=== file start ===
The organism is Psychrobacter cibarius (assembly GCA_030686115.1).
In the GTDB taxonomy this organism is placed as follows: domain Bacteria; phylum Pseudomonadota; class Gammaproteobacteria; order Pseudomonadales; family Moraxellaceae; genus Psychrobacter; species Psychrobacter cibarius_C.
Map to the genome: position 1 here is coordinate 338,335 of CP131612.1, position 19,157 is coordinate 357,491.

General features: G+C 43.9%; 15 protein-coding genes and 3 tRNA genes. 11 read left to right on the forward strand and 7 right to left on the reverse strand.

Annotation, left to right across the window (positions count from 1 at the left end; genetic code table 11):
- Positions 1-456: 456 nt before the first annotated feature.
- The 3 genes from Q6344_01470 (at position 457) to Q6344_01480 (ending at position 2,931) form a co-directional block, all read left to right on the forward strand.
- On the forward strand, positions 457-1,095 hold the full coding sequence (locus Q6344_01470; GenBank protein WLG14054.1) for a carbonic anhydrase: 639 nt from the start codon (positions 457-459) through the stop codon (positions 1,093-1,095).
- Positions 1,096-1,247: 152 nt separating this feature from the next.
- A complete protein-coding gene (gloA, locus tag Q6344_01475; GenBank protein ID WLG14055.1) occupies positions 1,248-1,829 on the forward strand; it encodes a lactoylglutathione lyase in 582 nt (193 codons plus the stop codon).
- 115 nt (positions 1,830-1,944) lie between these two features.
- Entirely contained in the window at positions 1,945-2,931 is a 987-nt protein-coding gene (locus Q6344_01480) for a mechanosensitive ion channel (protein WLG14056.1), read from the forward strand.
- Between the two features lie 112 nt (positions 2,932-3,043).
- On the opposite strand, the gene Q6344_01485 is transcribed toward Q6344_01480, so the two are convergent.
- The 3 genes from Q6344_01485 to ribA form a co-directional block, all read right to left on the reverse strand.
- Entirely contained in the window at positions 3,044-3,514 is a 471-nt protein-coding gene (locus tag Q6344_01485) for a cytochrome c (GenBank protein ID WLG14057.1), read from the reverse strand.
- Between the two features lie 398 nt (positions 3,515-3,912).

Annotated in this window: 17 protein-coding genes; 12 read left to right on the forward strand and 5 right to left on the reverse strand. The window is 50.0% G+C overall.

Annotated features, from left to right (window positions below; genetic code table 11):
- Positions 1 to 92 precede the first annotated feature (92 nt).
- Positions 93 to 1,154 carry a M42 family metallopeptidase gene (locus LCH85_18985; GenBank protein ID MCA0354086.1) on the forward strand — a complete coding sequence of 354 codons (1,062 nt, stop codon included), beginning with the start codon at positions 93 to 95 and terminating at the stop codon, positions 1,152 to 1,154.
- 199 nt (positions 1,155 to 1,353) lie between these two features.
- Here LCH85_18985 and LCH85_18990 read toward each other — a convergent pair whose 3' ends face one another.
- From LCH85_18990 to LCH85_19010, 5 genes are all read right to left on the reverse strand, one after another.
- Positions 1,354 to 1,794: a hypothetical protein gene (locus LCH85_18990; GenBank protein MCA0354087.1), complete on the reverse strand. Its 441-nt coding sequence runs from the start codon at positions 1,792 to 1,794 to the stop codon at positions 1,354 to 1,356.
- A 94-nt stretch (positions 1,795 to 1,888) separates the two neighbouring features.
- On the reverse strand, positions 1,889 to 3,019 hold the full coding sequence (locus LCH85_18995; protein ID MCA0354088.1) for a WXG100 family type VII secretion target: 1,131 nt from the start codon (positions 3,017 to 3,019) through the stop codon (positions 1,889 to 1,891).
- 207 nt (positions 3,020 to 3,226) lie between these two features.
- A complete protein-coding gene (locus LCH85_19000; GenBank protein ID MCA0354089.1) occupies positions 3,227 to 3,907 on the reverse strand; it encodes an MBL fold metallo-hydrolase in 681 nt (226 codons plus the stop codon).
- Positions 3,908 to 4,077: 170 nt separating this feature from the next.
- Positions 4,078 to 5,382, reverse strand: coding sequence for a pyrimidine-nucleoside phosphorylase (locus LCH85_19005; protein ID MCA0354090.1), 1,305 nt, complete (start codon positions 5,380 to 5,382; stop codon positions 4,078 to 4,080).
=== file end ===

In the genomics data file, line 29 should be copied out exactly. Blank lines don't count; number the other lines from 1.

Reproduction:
- A complete protein-coding gene (locus LCH85_19000; GenBank protein ID MCA0354089.1) occupies positions 3,227 to 3,907 on the reverse strand; it encodes an MBL fold metallo-hydrolase in 681 nt (226 codons plus the stop codon).